• Total sales per restaurant: $80,779
  • To-go sales as percentage of total: 40 percent
  • Same-store sales: –21.4 percent
  • Number of restaurants: 729


Week ended June 7

  • Total sales per restaurant: $54,434
  • To-go sales as percentage of total: 26 percent
  • Same-store sales: –17.9 percent
  • Number of restaurants: 369

Week ended June 14

  • Total sales per restaurant: $60,460
  • To-go sales as percentage of total: 24 percent
  • Same-store sales: –10.8 percent
  • Number of restaurants: 394

Week ended June 21

  • Total sales per restaurant: $70,226
  • To-go sales as percentage of total: 28 percent
  • Same-store sales: –13.8 percent
  • Number of restaurants: 426

From where Darden stands today, Olive Garden appears to be retaining roughly 60 percent of its off-premises sales dollars as in-store dining returns, Saleh said in his note.

The brand’s off-premises business peaked around the third week of April, with average weekly sales of slightly less than $53,000, or about 54 percent of historical sales volumes. In the most recent week, with 84 percent of dining rooms open in some capacity, it fell back to $32,200, which is still double the figure from early March.

While early, this could provide a window into the off-premises future for Olive Garden, even when it returns to more normal dining-room business.

LongHorn has navigated a similar path. Off-premises sales boosted its recovery by hitting $28,653, or 41 percent, of pre-virus volumes in the third week of April—nearly four times higher than early March. Today, with 82 percent of the system’s dining rooms running, off-premises is rolling at slightly less than $20,000 per week with same-store sales down 13.8 percent.

Lee said LongHorn’s ability to triple the past number versus Olive Garden’s ability to double it is just a matter of the first starting from a much lower number to begin with.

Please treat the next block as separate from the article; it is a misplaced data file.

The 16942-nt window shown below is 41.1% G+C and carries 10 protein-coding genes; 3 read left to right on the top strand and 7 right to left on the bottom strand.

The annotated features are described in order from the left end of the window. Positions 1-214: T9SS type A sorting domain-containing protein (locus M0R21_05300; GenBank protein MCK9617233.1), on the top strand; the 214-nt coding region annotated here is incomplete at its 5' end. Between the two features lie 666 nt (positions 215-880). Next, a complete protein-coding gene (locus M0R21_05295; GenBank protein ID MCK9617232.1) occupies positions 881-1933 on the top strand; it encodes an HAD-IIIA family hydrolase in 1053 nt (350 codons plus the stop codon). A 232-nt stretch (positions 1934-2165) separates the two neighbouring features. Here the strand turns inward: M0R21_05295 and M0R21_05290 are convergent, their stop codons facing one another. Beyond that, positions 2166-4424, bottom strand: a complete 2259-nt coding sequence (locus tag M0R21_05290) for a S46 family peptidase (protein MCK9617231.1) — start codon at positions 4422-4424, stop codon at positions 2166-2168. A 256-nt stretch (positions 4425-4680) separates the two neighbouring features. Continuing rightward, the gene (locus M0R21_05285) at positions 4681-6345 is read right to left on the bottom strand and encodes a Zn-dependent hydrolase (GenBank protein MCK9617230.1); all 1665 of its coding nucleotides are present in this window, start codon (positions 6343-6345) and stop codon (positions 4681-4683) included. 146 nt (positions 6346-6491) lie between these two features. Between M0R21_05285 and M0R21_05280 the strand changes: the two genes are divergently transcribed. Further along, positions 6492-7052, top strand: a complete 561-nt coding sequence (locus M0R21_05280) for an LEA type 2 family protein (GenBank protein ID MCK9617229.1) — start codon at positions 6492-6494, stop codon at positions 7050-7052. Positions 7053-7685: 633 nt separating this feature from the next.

Olive Garden has tested a few different off-premises strategies during the pandemic. A key change was dropping the threshold of its own fulfilled delivery program from $75 to $40 in most markets. Lee said they’re settling in the $50 minimum now, with average order sizes coming in well above that. Olive Garden also tested its own delivery, which Lee said was “really inefficient and wasn’t that additive.”

“And so, we’re really focused on this curbside operation and think that’s the future for off-premises,” he said. Curbside popped up as a makeshift drive-thru option in parking lots, and Darden is looking at making it even more streamlined through technology, with a focus on payment.

While some third-party delivery testing has been going on, mostly at Yard House, Lee said Darden didn’t see the business grow faster than its own in-house efforts. The opposite was true.

“Now as we’ve said all the time, that can change as soon as we see or if we see that those margins are equal to what we do today then maybe we’ll go into the third-party model. But as of right now our resolve is strong,” he said.

Lee also announced on the call that chief operating officer Dave George plans to retire August 2. George, 65, has been in the Darden system (previous companies as well) for 23 years. In that time, he’s led Olive Garden, Capital Grille, and LongHorn at different stints and held his current role since January 2018.

“He built great teams and became a mentor to many operators and executives. His can-do approach and attitude permeates throughout Darden and each of our brands today,” Lee said.

Casual Dining, Chain Restaurants, Feature, Darden Restaurants, LongHorn Steakhouse, Olive Garden